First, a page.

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Power/Performance Bits: Jan. 19

Electronic skin for health tracking; super stretchy e-skin; energy-harvesting nylon.


Electronic skin for health tracking
Researchers at the University of Colorado Boulder developed a stretchy electronic ‘skin’ that can perform the tasks of wearable fitness devices such as tracking body temperature, heart rate, and movement patterns.

“Smart watches are functionally nice, but they’re always a big chunk of metal on a band,” said Wei Zhang, a professor in the Department of Chemistry at CU Boulder. “If we want a truly wearable device, ideally it will be a thin film that can comfortably fit onto your body.”

To make the electronic skin, screen printing is used to create a network of liquid metal wires, which are sandwiched between two thin films made out of the highly flexible and self-healing material polyimine.

The team said the resulting device is a little thicker than a Band-Aid and can be applied to skin with heat. It can also stretch by 60% in any direction without disrupting the electronics inside. “It’s really stretchy, which enables a lot of possibilities that weren’t an option before,” said Jianliang Xiao, an associate professor in the Department of Mechanical Engineering at CU Boulder.

A user fits an “electronic skin” device onto the wrist. (Credit: Chuanqian Shi / CU Boulder)

The device is reconfigurable and can be made to fit anywhere on a body. “If you want to wear this like a watch, you can put it around your wrist,” said Xiao. “If you want to wear this like a necklace, you can put it on your neck.”

The electronic skin is self-healing, as well. If it is sliced, pinching the broken areas together for several minutes allows the bonds holding the polyimine together to reform. “Those bonds help to form a network across the cut. They then begin to grow together,” Zhang said. “It’s similar to skin healing, but we’re talking about covalent chemical bonds here.”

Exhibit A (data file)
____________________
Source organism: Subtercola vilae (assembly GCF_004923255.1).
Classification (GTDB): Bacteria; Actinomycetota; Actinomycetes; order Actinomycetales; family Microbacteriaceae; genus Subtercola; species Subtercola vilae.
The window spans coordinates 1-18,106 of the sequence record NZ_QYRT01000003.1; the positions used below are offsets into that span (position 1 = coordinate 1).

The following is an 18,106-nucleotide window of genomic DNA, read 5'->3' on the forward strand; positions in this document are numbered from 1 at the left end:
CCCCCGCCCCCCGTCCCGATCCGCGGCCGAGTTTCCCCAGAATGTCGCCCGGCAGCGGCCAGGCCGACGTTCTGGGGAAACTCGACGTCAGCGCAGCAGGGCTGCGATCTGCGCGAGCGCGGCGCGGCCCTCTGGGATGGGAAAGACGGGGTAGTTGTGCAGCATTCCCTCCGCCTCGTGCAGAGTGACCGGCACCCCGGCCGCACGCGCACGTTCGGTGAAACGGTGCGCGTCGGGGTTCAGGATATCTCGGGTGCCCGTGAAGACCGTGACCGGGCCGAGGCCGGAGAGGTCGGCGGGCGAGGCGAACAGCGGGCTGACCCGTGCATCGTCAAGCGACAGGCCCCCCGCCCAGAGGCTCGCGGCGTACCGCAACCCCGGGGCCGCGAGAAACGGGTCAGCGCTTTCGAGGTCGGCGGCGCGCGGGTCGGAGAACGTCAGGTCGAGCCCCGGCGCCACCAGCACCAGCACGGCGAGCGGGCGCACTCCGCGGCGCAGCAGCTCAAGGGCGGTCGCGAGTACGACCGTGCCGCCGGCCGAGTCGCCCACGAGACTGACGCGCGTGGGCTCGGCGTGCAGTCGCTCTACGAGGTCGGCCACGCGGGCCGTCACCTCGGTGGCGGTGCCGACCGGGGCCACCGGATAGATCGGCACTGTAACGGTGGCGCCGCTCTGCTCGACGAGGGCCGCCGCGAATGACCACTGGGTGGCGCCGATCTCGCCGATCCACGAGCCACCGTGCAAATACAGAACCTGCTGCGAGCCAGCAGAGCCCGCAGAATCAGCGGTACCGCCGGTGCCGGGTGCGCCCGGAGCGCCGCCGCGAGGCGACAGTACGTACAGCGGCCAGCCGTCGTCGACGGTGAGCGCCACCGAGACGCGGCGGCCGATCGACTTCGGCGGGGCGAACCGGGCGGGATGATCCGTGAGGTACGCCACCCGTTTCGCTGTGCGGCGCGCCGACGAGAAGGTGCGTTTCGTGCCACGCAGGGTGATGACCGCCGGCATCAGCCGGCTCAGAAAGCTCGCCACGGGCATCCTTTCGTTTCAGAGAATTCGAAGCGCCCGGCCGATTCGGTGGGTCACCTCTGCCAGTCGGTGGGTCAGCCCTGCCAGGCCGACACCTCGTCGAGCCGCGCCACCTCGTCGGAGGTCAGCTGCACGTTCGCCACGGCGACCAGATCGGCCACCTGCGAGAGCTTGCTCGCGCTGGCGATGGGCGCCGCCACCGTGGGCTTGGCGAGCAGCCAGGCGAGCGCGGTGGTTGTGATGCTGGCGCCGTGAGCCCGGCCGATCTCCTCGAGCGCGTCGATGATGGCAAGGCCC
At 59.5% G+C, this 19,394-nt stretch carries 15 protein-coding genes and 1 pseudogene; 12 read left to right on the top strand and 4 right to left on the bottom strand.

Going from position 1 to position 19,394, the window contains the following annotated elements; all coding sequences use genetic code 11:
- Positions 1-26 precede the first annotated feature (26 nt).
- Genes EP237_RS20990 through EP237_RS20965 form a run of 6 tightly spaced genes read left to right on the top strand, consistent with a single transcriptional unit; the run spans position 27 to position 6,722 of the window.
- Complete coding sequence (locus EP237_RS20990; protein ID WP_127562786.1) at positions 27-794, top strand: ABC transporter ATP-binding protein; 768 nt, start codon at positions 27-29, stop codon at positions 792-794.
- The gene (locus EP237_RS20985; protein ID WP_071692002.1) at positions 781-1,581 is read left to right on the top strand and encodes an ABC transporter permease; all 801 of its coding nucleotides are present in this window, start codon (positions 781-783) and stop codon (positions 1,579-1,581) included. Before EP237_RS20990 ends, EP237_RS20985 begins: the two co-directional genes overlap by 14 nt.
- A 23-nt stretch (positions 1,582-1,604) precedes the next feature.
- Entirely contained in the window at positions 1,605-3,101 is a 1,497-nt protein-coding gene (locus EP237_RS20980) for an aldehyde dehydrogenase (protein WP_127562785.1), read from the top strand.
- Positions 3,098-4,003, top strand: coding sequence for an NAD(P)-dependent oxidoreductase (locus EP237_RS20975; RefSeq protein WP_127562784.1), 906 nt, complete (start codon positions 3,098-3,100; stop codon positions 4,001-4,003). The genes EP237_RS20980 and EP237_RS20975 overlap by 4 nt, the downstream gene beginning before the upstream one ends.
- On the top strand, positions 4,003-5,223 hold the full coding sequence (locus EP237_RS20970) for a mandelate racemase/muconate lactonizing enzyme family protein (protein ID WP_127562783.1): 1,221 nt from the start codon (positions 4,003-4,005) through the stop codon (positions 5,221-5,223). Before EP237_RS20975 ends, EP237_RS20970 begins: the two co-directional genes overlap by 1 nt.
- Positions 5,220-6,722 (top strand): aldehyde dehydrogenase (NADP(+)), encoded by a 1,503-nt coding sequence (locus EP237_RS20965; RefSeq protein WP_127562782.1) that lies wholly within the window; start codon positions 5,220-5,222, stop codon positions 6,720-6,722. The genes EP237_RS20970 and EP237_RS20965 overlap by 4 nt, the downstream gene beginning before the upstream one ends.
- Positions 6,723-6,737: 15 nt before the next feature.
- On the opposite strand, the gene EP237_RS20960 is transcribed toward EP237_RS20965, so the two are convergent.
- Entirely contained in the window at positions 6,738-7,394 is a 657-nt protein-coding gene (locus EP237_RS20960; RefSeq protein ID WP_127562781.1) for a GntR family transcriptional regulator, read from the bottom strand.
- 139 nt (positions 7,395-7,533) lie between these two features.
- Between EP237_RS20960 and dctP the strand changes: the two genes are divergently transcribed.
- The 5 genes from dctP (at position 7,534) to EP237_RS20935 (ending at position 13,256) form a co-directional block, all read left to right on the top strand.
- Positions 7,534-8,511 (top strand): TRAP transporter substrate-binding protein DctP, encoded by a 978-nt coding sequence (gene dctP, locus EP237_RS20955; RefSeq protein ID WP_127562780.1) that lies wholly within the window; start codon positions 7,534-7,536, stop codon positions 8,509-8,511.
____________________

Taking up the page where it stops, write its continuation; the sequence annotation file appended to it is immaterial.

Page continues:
It is also easily recyclable. By placing a device in a solution, the polyimine will depolymerize, separating into its component molecules, while the electronic components sink to the bottom. Both the electronics and the stretchy material can then be reused.

There is more work to be done before it is commercializable, however. Currently, the devices still need to be hooked up to an external source of power to work. “We haven’t realized all of these complex functions yet,” Xiao said. “But we are marching toward that device function.”

Super stretchy e-skin
In a different take on electronic skin, researchers at King Abdullah University of Science and Technology (KAUST) and University of California Los Angeles (UCLA) developed an e-skin device with extreme stretchability, capable of deforming up to 28 times its original size while incorporating sensor capabilities.

“The ideal e-skin will mimic the many natural functions of human skin, such as sensing temperature and touch, accurately and in real time,” said Yichen Cai, a postdoctoral fellow at KAUST. “The landscape of skin electronics keeps shifting at a spectacular pace. The emergence of 2D sensors has accelerated efforts to integrate these atomically thin, mechanically strong materials into functional, durable artificial skins.”

Key for the team was creating a good connection between the layers that make up the device, to enable higher sensitivity while maintaining durability and flexibility. Their e-skin is comprised of a hydrogel reinforced with silica nanoparticles as a strong and stretchy substrate and a 2D titanium carbide MXene as the sensing layer, bound together with highly conductive nanowires.